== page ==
What I’ve Learned about Word Study

I recently had the good fortune of watching the wonderful Natalie Louis deliver a word study lesson at a school in Harlem. It was so cool.

For a mostly upper grade person like me, word study has always been a bit shrouded in mystery. What exactly is the difference between phonemic and phonological awareness? What is a grapheme? A digraph?

So now, I’m an editor at Heinemann Publishing working with Lucy Calkins and her team at the TCRWP on their upcoming phonics series (I know! More on this later.) and as part of educating myself on what great phonics work looks like in the classroom, I went to watch Natalie.

Here’s a snippet of what I saw:

Natalie showed the class a few different ways to study a name, such as counting the letters, noticing shapes of the letters, clapping the number of parts, cheering the name of each letter.

Then she taught the class: we can use names to learn other words. She showed them how to find words and word parts hiding in a name. For example, in the name Christina, the words “is” and “in” are hiding, words that also happened to be two of the students’ snap words, Natalie pointed out.

Then, Natalie separated the class into small groups, suggested one students’ name for each group to work with, and let them have at it using a white board.

One group, working with the name Sharkeed, made the following words:  shark, shake (“Shake Shack!” they yelled.), shed, red. They talked about how the ending of the name, -ed, could be used to make a lot of other words, like bed, fed, and led. They did their best with spelling. When one student wrote “shack” as “shak,” Natalie gently corrected, saying, “Yes, k does make the sound you hear at the end of that word. Usually when it’s at the end of word, that sound is spelled “ck,” as in the word shack, which is spelled s-h-a-c-k.”

Certainly, a lesson like this would be just one part of a comprehensive word study curriculum. Children benefit from direct instruction in individual phonemes and spelling patterns, rhyming, and high frequency words, just to name a few concepts. But this kind of lesson is an important one. Too often, students are shepherded lock step through a series of isolated, disconnected lessons during word work time, without enough opportunity for the kind of play and independent practice that promotes transfer and ownership.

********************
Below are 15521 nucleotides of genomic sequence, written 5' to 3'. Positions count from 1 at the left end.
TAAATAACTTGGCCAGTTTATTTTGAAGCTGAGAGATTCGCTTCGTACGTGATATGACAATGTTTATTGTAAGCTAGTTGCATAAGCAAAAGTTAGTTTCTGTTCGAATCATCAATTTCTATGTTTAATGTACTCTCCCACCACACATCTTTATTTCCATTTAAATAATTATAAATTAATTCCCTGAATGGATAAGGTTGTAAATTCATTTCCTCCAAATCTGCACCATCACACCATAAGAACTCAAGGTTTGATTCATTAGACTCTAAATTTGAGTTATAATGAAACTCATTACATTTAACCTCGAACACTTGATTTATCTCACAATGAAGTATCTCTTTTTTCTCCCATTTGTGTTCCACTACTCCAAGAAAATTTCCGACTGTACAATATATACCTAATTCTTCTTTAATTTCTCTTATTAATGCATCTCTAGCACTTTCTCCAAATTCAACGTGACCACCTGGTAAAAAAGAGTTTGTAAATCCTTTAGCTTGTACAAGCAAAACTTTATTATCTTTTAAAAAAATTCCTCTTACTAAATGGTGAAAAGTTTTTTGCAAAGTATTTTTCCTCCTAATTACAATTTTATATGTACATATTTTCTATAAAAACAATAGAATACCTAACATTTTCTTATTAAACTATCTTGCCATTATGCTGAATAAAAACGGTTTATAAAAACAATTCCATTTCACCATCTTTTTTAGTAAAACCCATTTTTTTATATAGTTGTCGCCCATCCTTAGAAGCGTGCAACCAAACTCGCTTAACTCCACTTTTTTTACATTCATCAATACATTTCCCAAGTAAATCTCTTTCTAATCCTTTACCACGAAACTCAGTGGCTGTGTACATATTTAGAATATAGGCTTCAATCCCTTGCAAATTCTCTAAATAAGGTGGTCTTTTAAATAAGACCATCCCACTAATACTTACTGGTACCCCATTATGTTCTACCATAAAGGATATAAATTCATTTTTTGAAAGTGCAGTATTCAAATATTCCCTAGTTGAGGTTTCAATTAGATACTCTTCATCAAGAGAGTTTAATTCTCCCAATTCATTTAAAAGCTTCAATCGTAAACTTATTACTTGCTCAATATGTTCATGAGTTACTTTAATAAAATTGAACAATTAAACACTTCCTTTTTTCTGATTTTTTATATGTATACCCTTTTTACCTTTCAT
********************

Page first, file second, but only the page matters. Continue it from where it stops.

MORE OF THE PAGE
Now, about that upcoming series.

The Teachers College Reading and Writing Project is currently at work on what promises to be a highly-engaging, comprehensive word study curriculum. It will be deeply connected to the Units of Study in both reading and writing. It will form a bridge of sorts between the reading and writing units, and will emphasize transfer directly and explicitly. Many of the components of the curriculum will be familiar and time-tested, such as:

  • grade-specific units with clear, session-by-session trajectories;
  • detailed session descriptions for each part of a word study lesson;
  • varied teaching techniques and plenty of help understanding how to deliver each one;
  • tons of rich content that serves as lesson planning tips and professional development;
  • help with assessment and setting expectations and examples of student work.

What I’m learning about word work instruction, from watching experts like Natalie and from helping to edit this series, is that it can be simultaneously engaging and comprehensive, quick and impactful, fun and rigorous. Word study time does not need to take copious time away from other parts of the school day, nor does it need to involve armloads of special materials or hours of preparation in order to work. I’m learning it can be messy at times, and I’m learning what approximation looks like and how to celebrate that.

The next time I’m faced with evaluating a word study lesson (or an entire program) for its merit, I’ll consider whether it would be time well spent. Does it celebrate process and approximation? Does it encourage children to use what they know to solve problems? Does it support transfer to reading and writing? If not, I’ll suggest a different way.